When Cordy was a newborn, she was a royal pain. She cried all the time from colic and reflux. She slept poorly. She didn’t seem to like being held unless in the sling. She refused to breastfeed, forcing us to give up and go to formula exclusively.
As we got to know her personality, we realized that Cordy was an independent soul. She liked being left alone, and loved her bouncy seat as long as we kept the entertainment going (music, lights, vibration). She hated co-sleeping – in fact, the first night we put her in her crib, she slept most of the night without waking. It was the longest she had ever slept. Apparently we were bothering her sleep by being in bed with her.
I firmly believe she was such an unhappy baby because she was pissed that she couldn’t do what she wanted. As a newborn, she couldn’t control her head or limbs, and that pissed her off. When she learned to hold her head up, she was little happier. Then when she could sit up on her own, she was again a little more pleasant to be around. Once she learned to crawl, her disposition improved greatly, second only to when she learned to walk. As a toddler, a new child emerged, and she went about doing things her own way. It’s like infancy was one big frustration to her: she knew she had to get through it, but she didn’t have to show any appreciation for our efforts.
When I became pregnant with Mira, I remember wishing that I wouldn’t have another child like Cordy. I love Cordy very much, independence and all, but I hoped for a child who would be a little less rushed to get away from us; a little more calm about her current developmental state, and hopefully a little more willing to try breastfeeding.
Clearly you need to be more specific when asking the universe for these things.
Mira is perhaps the neediest baby I’ve ever come across. While she doesn’t have reflux, she does have colic, combined with a frantic desire to be held at any given moment. I don’t think I can fully describe the frustration of rocking, bouncing, dancing and nursing a baby for over an hour to get her to finally drift off into a deep sleep, then slowly, gently, carefully setting her down in her bouncy seat (vibration already on), only to have her eyes pop open and the screaming start as soon as you turn your back.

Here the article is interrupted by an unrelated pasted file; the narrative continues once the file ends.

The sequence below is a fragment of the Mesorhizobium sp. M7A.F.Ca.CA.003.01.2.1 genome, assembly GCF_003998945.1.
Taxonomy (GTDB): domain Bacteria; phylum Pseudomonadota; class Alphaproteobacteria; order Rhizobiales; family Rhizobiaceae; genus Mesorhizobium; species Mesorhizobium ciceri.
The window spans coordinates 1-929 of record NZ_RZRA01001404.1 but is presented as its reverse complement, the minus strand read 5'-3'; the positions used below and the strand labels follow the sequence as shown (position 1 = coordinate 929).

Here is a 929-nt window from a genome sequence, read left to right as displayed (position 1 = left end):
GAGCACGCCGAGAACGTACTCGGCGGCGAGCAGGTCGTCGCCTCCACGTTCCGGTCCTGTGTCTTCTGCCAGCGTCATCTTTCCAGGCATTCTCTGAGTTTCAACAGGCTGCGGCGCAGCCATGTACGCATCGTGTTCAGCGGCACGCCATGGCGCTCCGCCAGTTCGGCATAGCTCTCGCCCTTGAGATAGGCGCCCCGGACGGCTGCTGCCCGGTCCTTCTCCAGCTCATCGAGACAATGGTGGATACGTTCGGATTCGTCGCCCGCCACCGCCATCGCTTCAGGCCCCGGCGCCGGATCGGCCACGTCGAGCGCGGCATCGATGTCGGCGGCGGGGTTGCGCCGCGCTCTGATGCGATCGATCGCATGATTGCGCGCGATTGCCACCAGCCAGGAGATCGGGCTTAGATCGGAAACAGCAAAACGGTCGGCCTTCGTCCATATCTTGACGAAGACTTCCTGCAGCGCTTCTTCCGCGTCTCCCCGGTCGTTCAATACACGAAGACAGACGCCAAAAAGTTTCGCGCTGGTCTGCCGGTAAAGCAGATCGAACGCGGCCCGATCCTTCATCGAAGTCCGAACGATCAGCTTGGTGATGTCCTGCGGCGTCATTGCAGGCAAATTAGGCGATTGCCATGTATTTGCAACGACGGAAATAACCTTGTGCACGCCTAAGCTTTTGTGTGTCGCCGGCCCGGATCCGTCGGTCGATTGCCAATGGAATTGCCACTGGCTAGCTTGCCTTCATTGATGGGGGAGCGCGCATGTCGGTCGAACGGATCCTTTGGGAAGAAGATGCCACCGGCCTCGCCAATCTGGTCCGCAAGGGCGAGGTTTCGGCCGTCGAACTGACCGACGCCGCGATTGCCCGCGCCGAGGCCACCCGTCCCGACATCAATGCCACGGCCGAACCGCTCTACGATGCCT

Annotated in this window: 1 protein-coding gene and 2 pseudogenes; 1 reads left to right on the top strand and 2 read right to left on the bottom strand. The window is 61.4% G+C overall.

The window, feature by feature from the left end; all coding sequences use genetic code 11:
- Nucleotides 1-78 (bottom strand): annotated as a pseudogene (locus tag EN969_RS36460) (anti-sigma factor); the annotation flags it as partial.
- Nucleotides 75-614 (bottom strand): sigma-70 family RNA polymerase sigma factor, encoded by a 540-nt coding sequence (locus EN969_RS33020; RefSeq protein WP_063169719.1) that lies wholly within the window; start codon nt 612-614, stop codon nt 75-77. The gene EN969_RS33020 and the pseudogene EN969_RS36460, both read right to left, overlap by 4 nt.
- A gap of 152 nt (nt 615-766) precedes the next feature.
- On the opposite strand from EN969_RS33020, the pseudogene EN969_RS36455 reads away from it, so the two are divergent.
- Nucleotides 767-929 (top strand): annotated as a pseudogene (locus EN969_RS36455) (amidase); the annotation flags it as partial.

She’s certainly not independent. We have to trick her into the bouncy seat by putting her there asleep, then dealing with the angry baby when she figures out what we did. The swing is a total no-go. Cordy hated co-sleeping, but Mira will settle for nothing less. If she isn’t spending her nights pressed up against me in bed with a nipple in her mouth, she won’t sleep. Now that I think of it, she isn’t happy while awake unless there is a nipple in her mouth, either.
And forget bottles, pacifiers, or any other substitute for a warm breast. She’s totally a pro-breast girl, and is offended if we offer her anything else. It’s made it impossible for me to pump and store milk because she always wants to be on the boob. I have no idea what we’ll do on the first day I have to be away from her for more than 2 hours. Which is coming up soon – I have a summer class with a four hour lab starting this week.
So I’ve gone from an independent fussy baby to a dependent fussy baby. Woo-hoo. And yet, even though I’m so weary from constantly holding her, sleeping in one position all night for her, and going deaf from her screaming, I can’t fault her for simply wanting to be close to someone. I’m sure it’s hard when you’ve gone from a warm, dark, safe environment, surrounded entirely by mama, to a bright, harsh, unpredictable world where your immature digestive system is constantly producing painful gas as it tries to adjust.
As the weeks go on, I hope Mira will want to explore more of her world, and perhaps enjoy a little time on her own. (Oh please, oh please, oh please…) Until then, I’ll keep doing what I can to keep her happy, while also seeking out ways to find a little down time for myself as well. For example, we learned last night that the sound of running water helps to relax her, often to the point of sleep. It’s because of this new trick that I was able to get the 30 min. needed to blog today: